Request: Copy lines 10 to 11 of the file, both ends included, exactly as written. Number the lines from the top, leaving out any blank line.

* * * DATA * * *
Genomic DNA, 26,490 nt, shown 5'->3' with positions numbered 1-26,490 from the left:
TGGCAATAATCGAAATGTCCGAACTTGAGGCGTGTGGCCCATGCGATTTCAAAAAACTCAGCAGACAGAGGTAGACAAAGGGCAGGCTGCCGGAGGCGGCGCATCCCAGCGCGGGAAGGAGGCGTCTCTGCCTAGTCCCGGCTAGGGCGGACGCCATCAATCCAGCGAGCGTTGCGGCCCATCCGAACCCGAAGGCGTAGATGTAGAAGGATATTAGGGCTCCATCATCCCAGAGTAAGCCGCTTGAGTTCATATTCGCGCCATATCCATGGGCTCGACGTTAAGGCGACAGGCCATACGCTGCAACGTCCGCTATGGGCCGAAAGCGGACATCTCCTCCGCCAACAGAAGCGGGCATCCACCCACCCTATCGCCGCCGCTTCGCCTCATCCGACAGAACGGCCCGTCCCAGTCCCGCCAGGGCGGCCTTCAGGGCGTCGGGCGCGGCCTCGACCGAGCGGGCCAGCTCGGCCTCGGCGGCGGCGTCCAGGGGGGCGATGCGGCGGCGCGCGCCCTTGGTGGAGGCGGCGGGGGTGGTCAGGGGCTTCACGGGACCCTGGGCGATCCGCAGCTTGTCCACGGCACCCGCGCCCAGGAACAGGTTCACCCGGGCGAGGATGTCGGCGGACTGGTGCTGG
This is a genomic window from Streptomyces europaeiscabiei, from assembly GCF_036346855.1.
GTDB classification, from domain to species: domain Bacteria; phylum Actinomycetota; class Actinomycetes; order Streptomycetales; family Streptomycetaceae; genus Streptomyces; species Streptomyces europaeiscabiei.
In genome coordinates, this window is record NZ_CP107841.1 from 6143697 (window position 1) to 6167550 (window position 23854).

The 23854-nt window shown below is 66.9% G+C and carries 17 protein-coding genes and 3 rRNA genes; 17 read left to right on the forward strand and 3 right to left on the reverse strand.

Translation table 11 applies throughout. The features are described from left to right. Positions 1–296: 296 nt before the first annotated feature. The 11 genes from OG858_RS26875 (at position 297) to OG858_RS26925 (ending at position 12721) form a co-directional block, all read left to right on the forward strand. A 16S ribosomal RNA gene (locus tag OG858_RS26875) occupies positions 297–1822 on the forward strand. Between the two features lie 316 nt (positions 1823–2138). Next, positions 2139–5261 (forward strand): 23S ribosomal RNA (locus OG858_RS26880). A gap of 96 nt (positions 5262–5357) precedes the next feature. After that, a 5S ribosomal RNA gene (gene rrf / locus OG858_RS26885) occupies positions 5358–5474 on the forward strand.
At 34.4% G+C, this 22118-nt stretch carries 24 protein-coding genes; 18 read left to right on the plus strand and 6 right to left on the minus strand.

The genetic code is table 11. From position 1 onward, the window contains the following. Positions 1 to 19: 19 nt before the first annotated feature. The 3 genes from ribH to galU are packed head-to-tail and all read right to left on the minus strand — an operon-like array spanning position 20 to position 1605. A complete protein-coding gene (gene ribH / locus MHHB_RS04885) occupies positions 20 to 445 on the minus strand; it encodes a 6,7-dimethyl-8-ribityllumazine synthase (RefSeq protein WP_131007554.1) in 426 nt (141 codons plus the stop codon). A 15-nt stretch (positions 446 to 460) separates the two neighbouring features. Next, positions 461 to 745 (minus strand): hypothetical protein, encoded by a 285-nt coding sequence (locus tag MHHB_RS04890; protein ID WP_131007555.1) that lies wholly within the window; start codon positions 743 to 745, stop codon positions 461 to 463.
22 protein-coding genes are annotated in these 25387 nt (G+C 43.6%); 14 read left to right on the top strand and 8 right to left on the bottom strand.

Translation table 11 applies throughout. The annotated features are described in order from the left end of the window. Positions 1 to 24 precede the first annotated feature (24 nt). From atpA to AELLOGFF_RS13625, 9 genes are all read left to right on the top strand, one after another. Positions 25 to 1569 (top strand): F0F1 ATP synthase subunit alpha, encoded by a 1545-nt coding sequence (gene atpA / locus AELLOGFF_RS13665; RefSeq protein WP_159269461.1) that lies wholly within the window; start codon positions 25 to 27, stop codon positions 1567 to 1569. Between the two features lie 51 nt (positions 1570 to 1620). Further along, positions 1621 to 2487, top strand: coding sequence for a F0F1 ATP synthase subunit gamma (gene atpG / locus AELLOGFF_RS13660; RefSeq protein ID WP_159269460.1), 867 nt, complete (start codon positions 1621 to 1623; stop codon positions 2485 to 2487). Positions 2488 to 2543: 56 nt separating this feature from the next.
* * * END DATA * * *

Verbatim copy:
22 protein-coding genes are annotated in these 25387 nt (G+C 43.6%); 14 read left to right on the top strand and 8 right to left on the bottom strand.

Translation table 11 applies throughout. The annotated features are described in order from the left end of the window. Positions 1 to 24 precede the first annotated feature (24 nt). From atpA to AELLOGFF_RS13625, 9 genes are all read left to right on the top strand, one after another. Positions 25 to 1569 (top strand): F0F1 ATP synthase subunit alpha, encoded by a 1545-nt coding sequence (gene atpA / locus AELLOGFF_RS13665; RefSeq protein WP_159269461.1) that lies wholly within the window; start codon positions 25 to 27, stop codon positions 1567 to 1569. Between the two features lie 51 nt (positions 1570 to 1620). Further along, positions 1621 to 2487, top strand: coding sequence for a F0F1 ATP synthase subunit gamma (gene atpG / locus AELLOGFF_RS13660; RefSeq protein ID WP_159269460.1), 867 nt, complete (start codon positions 1621 to 1623; stop codon positions 2485 to 2487). Positions 2488 to 2543: 56 nt separating this feature from the next.